In his 24 years at that company, Kavanagh grew Berry from a small construction firm to a large one focused on health care, corporate and education construction, with $500 million in revenues and 400 employees in 2007. Kavanagh left in 2007 to become chairman and CEO of Kavanagh Advisory Group, which both develops its own projects and consults on others. (Berry was acquired by Suffolk Construction Co. in 2009.)

Conifer Hill Commons was designed by Bargmann Hendrie + Archtype Inc. of Boston and is being built by Windover Construction of Manchester-by-the-Sea.

The three-story apartment buildings have pitched roofs to give them a New England touch and fiber cement siding, which looks like wood clapboards but is designed to last. This was to help keep maintenance costs down, Donnelly said.

Some buildings have brick accents to mimic the brick townhouse office park across the street on Conifer Hill Drive. (It’s an office development Kavanagh developed, but which he has since sold, Donnelly said.) New stone walls help tie in the development with existing stone walls on the opposite side of the street.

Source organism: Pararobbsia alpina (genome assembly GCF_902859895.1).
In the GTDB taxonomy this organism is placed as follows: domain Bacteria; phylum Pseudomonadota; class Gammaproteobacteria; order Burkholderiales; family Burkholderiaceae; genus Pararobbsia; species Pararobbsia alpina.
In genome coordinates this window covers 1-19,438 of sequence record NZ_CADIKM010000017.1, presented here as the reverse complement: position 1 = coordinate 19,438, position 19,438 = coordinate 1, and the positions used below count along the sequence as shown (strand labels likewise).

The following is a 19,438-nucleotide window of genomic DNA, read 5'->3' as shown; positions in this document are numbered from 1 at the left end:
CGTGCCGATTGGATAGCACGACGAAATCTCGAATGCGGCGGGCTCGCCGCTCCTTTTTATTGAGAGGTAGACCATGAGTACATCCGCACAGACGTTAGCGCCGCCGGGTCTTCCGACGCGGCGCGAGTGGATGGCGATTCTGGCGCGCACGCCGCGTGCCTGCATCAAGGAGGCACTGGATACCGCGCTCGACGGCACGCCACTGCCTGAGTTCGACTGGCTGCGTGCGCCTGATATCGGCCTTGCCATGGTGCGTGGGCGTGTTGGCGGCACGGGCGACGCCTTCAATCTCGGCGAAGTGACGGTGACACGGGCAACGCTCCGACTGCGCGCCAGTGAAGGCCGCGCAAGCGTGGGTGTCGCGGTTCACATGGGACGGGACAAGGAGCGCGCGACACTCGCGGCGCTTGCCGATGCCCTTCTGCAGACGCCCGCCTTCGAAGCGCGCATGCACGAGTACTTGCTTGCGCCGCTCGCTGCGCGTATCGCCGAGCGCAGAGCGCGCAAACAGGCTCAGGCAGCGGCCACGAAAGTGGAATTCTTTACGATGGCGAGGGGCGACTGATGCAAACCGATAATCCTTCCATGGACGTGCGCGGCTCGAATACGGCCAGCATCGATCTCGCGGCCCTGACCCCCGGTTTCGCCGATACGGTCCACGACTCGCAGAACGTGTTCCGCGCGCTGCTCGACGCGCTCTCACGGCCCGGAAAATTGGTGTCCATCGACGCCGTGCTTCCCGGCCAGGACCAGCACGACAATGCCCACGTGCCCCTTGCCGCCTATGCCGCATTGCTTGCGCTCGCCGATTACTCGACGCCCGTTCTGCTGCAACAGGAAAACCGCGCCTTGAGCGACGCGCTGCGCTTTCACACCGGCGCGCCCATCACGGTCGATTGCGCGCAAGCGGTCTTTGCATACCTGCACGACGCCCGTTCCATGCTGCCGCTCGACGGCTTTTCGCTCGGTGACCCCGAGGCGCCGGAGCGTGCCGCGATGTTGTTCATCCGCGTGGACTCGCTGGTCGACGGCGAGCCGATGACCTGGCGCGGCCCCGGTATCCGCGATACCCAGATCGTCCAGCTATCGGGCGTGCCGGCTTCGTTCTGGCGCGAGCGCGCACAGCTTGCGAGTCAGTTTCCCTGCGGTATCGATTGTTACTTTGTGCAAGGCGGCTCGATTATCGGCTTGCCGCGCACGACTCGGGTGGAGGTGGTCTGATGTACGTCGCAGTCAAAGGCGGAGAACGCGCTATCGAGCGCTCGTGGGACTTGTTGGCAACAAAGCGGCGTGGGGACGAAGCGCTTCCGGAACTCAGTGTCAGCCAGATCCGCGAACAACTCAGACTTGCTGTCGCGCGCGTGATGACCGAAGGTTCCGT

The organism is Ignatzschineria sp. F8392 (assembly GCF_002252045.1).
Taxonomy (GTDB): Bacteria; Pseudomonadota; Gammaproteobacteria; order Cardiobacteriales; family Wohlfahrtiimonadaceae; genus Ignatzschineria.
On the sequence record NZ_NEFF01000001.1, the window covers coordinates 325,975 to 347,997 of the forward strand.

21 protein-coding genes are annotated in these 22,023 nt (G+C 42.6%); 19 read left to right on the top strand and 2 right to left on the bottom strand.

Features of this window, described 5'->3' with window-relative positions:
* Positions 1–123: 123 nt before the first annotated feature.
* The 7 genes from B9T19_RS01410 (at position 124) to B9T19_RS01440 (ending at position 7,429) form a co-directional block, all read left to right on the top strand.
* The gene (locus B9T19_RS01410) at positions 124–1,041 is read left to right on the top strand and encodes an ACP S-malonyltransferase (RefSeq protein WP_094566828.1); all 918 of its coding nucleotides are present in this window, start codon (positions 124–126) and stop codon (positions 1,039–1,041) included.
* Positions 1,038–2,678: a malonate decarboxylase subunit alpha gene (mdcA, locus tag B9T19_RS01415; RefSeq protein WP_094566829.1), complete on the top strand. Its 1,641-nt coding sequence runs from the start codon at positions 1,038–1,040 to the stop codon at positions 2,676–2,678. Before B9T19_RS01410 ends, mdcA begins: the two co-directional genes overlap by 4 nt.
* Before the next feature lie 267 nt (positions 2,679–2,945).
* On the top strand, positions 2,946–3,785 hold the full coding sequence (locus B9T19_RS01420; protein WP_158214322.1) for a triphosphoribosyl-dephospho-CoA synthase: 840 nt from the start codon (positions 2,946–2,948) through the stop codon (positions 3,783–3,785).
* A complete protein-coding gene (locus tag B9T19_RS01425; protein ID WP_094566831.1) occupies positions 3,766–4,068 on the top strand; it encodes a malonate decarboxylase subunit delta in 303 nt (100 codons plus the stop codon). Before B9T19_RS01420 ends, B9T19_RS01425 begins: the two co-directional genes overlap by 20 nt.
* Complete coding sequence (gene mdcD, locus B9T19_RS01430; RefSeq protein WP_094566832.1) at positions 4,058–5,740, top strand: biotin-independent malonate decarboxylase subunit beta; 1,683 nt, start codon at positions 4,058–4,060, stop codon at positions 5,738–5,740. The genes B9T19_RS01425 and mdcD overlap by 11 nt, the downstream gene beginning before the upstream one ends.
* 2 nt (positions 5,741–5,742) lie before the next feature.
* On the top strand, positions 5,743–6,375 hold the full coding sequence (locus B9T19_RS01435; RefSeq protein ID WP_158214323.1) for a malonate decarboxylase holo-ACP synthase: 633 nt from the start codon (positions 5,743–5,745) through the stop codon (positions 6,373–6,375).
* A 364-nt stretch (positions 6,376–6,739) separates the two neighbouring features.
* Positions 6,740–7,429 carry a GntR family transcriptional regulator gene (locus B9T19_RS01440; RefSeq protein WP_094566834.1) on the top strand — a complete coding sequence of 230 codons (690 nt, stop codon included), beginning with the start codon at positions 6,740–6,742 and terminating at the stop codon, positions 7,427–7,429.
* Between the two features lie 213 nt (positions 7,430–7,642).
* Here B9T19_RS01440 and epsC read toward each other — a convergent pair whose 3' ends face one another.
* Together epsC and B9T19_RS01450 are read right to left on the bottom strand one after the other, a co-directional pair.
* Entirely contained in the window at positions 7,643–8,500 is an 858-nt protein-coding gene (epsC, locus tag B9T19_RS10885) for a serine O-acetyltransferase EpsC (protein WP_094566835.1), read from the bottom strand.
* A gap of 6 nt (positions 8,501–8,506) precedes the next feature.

There are a range of living options with 21 one-bedroom units, 57 two-bedroom units and 13 three-bedroom units. There will be two playgrounds for children.

The apartments boast energy-efficient appliances and central air. There are central laundry facilities, and the apartments themselves are both pet-friendly and smoke-free. Management is on site, and there’s plenty of parking with more than 190 spaces for the 90 units. Some of the apartments are wheelchair accessible.

The development proved to be a challenge, as it is set on a difficult parcel — a rolling piece of land bordered by Interstate 95 on one side and Route 1 on the other. Large rock walls show where crews had to cut into the hill. Kavanagh said the original idea was to build an office or retail development.

”It was easier to cut into the hill for each separate building, to step up the hill, as opposed to putting one big footprint of a retail box, a big box, or a big office headquarters,” Donnelly said. “It would have been such a substantial cut that it would have made the project not feasible.”